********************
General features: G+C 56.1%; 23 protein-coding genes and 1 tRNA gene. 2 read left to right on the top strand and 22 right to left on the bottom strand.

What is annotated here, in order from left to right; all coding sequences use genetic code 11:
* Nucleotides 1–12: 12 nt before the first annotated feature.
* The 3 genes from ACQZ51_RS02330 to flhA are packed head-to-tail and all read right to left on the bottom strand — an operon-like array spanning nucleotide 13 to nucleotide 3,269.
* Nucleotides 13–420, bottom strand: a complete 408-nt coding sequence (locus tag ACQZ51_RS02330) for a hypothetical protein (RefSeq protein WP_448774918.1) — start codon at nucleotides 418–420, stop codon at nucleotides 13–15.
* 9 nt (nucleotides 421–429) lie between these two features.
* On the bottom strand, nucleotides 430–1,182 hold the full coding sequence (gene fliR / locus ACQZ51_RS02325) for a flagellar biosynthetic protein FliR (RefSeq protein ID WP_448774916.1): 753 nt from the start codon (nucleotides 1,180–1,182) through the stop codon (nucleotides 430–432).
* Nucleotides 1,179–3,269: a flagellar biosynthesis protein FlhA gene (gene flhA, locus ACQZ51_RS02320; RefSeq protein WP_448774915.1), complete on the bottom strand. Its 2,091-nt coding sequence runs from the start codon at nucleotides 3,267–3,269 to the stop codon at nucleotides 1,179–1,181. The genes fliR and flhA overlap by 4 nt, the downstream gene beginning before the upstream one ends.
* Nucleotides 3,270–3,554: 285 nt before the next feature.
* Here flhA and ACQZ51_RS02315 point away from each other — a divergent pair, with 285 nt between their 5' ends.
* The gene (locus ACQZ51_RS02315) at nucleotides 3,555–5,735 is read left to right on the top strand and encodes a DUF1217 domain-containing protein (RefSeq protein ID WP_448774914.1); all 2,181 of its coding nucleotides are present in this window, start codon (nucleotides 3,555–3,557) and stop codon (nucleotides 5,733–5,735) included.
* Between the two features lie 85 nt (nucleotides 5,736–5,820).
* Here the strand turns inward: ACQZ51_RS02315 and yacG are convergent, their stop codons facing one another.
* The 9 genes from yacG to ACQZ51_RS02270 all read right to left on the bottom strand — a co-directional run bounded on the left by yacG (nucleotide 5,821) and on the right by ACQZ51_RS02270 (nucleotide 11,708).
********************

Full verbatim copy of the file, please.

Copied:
General features: G+C 56.1%; 23 protein-coding genes and 1 tRNA gene. 2 read left to right on the top strand and 22 right to left on the bottom strand.

What is annotated here, in order from left to right; all coding sequences use genetic code 11:
* Nucleotides 1–12: 12 nt before the first annotated feature.
* The 3 genes from ACQZ51_RS02330 to flhA are packed head-to-tail and all read right to left on the bottom strand — an operon-like array spanning nucleotide 13 to nucleotide 3,269.
* Nucleotides 13–420, bottom strand: a complete 408-nt coding sequence (locus tag ACQZ51_RS02330) for a hypothetical protein (RefSeq protein WP_448774918.1) — start codon at nucleotides 418–420, stop codon at nucleotides 13–15.
* 9 nt (nucleotides 421–429) lie between these two features.
* On the bottom strand, nucleotides 430–1,182 hold the full coding sequence (gene fliR / locus ACQZ51_RS02325) for a flagellar biosynthetic protein FliR (RefSeq protein ID WP_448774916.1): 753 nt from the start codon (nucleotides 1,180–1,182) through the stop codon (nucleotides 430–432).
* Nucleotides 1,179–3,269: a flagellar biosynthesis protein FlhA gene (gene flhA, locus ACQZ51_RS02320; RefSeq protein WP_448774915.1), complete on the bottom strand. Its 2,091-nt coding sequence runs from the start codon at nucleotides 3,267–3,269 to the stop codon at nucleotides 1,179–1,181. The genes fliR and flhA overlap by 4 nt, the downstream gene beginning before the upstream one ends.
* Nucleotides 3,270–3,554: 285 nt before the next feature.
* Here flhA and ACQZ51_RS02315 point away from each other — a divergent pair, with 285 nt between their 5' ends.
* The gene (locus ACQZ51_RS02315) at nucleotides 3,555–5,735 is read left to right on the top strand and encodes a DUF1217 domain-containing protein (RefSeq protein ID WP_448774914.1); all 2,181 of its coding nucleotides are present in this window, start codon (nucleotides 3,555–3,557) and stop codon (nucleotides 5,733–5,735) included.
* Between the two features lie 85 nt (nucleotides 5,736–5,820).
* Here the strand turns inward: ACQZ51_RS02315 and yacG are convergent, their stop codons facing one another.
* The 9 genes from yacG to ACQZ51_RS02270 all read right to left on the bottom strand — a co-directional run bounded on the left by yacG (nucleotide 5,821) and on the right by ACQZ51_RS02270 (nucleotide 11,708).